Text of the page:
Nitya Teachings

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Darsana Eight - Verse Five


Bhakti Darsana verse 5


Ananda, atma and brahma

such are the names of this alone, so it is said.

In whom there is such certitude of awareness,

he as a contemplative is well known.


Nataraja Guru’s translation:


Bliss, the Self and the Absolute

Are said to be the names of this alone;

In whom there is such awareness

He, as a contemplative is well known.


         We listened to Deb read out Nitya’s exquisite darsana as a wisdom transmission rather than a wisdom exposition. It’s what you’re supposed to be doing sitting at the feet of a guru: listening as hard as you can but not analyzing. Just letting it percolate into you. Churning over it is for later. When a guru presents this kind of subject in person, their energy adds a powerful dimension to the words. If listened to respectfully in a meditative state, the meaning goes deep into the psyche. Ordinary thoughts like “I don’t believe that,” “I’m not capable of that,” “this applies to others,” “what does THAT mean?” “Oh, I get it,” and so on are discarded if they arise at all. The result is a rare and vital experience, one that is occasionally achieved in the university classroom or the religious service, but can be a regular feature of association with a guru—even perhaps secondhand, as we are constrained to be here. Regardless, a transmission is a blessing in the best sense, granting us the opportunity to grow in understanding of our true capacity as sentient beings.

         There is little here that needs to be explained. We have been working on our comprehension of the subject quite diligently. Now it is time for the guru-blast to drive what we’ve learned deep into our receptive souls. We should be confident by now that there is no hidden agenda on the part of the teacher. It is being done with the best of intentions, for our benefit. We can drop our guard as we take our seats.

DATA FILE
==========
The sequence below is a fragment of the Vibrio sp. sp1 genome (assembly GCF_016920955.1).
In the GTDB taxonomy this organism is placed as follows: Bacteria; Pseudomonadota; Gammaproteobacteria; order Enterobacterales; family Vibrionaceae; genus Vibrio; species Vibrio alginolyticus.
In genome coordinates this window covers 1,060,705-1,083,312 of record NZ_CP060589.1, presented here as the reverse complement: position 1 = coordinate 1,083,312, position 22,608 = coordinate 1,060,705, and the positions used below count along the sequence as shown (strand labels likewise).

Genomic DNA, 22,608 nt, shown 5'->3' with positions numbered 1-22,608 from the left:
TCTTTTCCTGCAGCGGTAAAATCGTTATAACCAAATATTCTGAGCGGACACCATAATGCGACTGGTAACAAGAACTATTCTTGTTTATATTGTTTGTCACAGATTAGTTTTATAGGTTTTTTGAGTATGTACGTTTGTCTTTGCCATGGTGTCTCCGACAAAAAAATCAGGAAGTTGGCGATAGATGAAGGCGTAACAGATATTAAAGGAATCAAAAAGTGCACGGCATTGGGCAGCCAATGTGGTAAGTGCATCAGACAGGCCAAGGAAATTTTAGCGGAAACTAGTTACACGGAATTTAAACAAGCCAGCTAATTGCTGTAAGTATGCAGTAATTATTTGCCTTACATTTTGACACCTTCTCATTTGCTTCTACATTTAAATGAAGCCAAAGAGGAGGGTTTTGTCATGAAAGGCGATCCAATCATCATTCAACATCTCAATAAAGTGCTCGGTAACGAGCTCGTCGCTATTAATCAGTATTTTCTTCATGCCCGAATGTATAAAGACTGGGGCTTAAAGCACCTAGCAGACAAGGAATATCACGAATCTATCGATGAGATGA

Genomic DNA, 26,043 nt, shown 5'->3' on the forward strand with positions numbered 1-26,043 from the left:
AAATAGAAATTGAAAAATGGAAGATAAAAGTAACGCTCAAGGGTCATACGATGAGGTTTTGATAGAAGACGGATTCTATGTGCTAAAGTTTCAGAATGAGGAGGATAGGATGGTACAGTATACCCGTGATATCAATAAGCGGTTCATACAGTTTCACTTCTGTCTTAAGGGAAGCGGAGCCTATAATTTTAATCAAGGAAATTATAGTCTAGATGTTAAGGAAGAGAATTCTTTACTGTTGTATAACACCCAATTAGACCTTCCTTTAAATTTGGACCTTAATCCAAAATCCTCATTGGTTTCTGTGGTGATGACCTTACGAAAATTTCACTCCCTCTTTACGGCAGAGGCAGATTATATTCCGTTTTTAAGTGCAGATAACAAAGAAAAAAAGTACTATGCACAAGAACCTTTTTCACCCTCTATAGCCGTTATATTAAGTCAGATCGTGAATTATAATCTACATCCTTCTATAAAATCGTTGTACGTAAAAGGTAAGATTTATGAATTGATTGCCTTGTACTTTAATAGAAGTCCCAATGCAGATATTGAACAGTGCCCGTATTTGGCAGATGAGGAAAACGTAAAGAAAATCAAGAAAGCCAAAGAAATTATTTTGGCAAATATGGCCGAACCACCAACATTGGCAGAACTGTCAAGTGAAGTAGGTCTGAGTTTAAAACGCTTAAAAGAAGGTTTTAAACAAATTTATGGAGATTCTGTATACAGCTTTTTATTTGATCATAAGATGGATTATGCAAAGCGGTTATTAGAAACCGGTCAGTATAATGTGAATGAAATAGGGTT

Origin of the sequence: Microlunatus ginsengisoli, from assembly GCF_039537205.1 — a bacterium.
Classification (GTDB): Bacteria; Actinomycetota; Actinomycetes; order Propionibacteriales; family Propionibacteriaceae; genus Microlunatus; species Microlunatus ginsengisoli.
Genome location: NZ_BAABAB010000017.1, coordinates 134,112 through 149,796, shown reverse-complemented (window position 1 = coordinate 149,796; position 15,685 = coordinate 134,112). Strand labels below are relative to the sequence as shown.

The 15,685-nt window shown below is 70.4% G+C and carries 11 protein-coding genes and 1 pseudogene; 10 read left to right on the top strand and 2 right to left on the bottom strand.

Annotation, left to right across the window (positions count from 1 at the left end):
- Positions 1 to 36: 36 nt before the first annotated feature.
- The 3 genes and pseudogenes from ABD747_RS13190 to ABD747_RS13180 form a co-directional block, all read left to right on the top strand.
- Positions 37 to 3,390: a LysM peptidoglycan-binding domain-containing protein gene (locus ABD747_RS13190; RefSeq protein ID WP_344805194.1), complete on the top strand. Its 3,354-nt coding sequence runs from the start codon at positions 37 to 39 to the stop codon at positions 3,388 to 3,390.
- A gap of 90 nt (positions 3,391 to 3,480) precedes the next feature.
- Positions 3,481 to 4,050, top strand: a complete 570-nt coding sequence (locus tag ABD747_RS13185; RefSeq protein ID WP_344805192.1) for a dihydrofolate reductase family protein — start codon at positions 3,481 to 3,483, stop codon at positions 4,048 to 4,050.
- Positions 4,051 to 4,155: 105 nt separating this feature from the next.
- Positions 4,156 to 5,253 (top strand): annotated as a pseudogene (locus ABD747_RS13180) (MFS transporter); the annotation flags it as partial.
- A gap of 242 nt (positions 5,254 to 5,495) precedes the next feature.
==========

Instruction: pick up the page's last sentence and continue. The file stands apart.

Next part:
The pattern of the exposition is one Nitya often used, though it was not always so plain to see. He begins by acknowledging our condition of bondage to necessity, and reassures us that there is no need to think we are unqualified because we are less than ideal human beings. We all have our faults and our blind spots, yet we are welcome.

         Having opened the door to all comers, Nitya then takes us through the full panoply of existence, opening our sights and our hearts as wide as possible. It’s an endearing plan: take the tightly wound, knotted psyches who have come to you for edification and show them how to untie or otherwise discard their knots and float free. Send them home glowing.

         The vastness of the talk reminded Deb of standing on a mountain looking out at the horizon. We had just learned of a friend who died doing just that: he was sitting on a patio of his home in Santa Fe, gazing at the Sangre de Cristo mountains in the distance. His wife came back from a walk and he greeted her quietly. A few minutes later he closed his eyes and was gone. I only hope I’ll be saying goodbye to this magnificent planet in a like fashion when my time comes.

         Deb also recalled the time we were in the San Juan Islands with Nitya, standing on top of the highest peak watching the sunset over the intricate expanse of Puget Sound, with the Olympic Mountains in the distance. An ineffable sight, the kind of view you can’t help but think of as spiritually uplifting. Deb was feeling ecstatic, but Nitya brought her down to earth with “why are you always stuffing sensory experiences like this into yourself? You are already everything. You don’t need this—let’s go.” Though she was initially angry, Deb realized before long that he did have a point. Bhakti includes realizing that definitions like it/you/this are all mythological symbols that overlie continuous reality. Even “I am enjoying this experience,” displaces the experience into a conceptual jar, like the one that was exhumed from the universal ocean in the last verse.

         The sunset idea reminded Bushra of a favorite verse from Song of Myself, by Walt Whitman:


Dazzling and tremendous how quick the sun-rise would kill me,